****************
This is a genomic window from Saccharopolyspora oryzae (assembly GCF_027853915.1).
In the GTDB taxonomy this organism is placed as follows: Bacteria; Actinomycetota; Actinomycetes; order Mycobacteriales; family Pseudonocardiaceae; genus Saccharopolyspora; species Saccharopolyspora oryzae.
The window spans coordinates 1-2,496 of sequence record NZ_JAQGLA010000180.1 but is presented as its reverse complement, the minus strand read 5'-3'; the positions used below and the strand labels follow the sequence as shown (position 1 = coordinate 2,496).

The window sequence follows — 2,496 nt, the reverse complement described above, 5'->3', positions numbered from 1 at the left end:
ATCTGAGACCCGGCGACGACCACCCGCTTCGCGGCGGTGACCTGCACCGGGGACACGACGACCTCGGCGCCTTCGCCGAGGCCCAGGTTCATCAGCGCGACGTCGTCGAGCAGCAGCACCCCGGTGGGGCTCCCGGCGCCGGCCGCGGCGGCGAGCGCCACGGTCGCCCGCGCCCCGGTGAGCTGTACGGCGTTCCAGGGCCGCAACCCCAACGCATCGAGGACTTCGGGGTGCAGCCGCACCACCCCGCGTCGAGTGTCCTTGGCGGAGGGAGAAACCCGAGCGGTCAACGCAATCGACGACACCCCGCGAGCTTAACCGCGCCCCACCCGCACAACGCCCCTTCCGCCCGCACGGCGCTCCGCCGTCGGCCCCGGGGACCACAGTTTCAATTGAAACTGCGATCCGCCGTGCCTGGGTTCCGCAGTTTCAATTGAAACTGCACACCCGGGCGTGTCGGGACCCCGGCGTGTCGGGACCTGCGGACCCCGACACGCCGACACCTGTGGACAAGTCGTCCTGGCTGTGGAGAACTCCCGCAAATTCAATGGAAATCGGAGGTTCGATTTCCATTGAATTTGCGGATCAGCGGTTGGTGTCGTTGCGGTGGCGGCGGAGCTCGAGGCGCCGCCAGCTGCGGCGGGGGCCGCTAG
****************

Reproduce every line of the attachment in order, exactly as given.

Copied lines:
This is a genomic window from Saccharopolyspora oryzae (assembly GCF_027853915.1).
In the GTDB taxonomy this organism is placed as follows: Bacteria; Actinomycetota; Actinomycetes; order Mycobacteriales; family Pseudonocardiaceae; genus Saccharopolyspora; species Saccharopolyspora oryzae.
The window spans coordinates 1-2,496 of sequence record NZ_JAQGLA010000180.1 but is presented as its reverse complement, the minus strand read 5'-3'; the positions used below and the strand labels follow the sequence as shown (position 1 = coordinate 2,496).

The window sequence follows — 2,496 nt, the reverse complement described above, 5'->3', positions numbered from 1 at the left end:
ATCTGAGACCCGGCGACGACCACCCGCTTCGCGGCGGTGACCTGCACCGGGGACACGACGACCTCGGCGCCTTCGCCGAGGCCCAGGTTCATCAGCGCGACGTCGTCGAGCAGCAGCACCCCGGTGGGGCTCCCGGCGCCGGCCGCGGCGGCGAGCGCCACGGTCGCCCGCGCCCCGGTGAGCTGTACGGCGTTCCAGGGCCGCAACCCCAACGCATCGAGGACTTCGGGGTGCAGCCGCACCACCCCGCGTCGAGTGTCCTTGGCGGAGGGAGAAACCCGAGCGGTCAACGCAATCGACGACACCCCGCGAGCTTAACCGCGCCCCACCCGCACAACGCCCCTTCCGCCCGCACGGCGCTCCGCCGTCGGCCCCGGGGACCACAGTTTCAATTGAAACTGCGATCCGCCGTGCCTGGGTTCCGCAGTTTCAATTGAAACTGCACACCCGGGCGTGTCGGGACCCCGGCGTGTCGGGACCTGCGGACCCCGACACGCCGACACCTGTGGACAAGTCGTCCTGGCTGTGGAGAACTCCCGCAAATTCAATGGAAATCGGAGGTTCGATTTCCATTGAATTTGCGGATCAGCGGTTGGTGTCGTTGCGGTGGCGGCGGAGCTCGAGGCGCCGCCAGCTGCGGCGGGGGCCGCTAG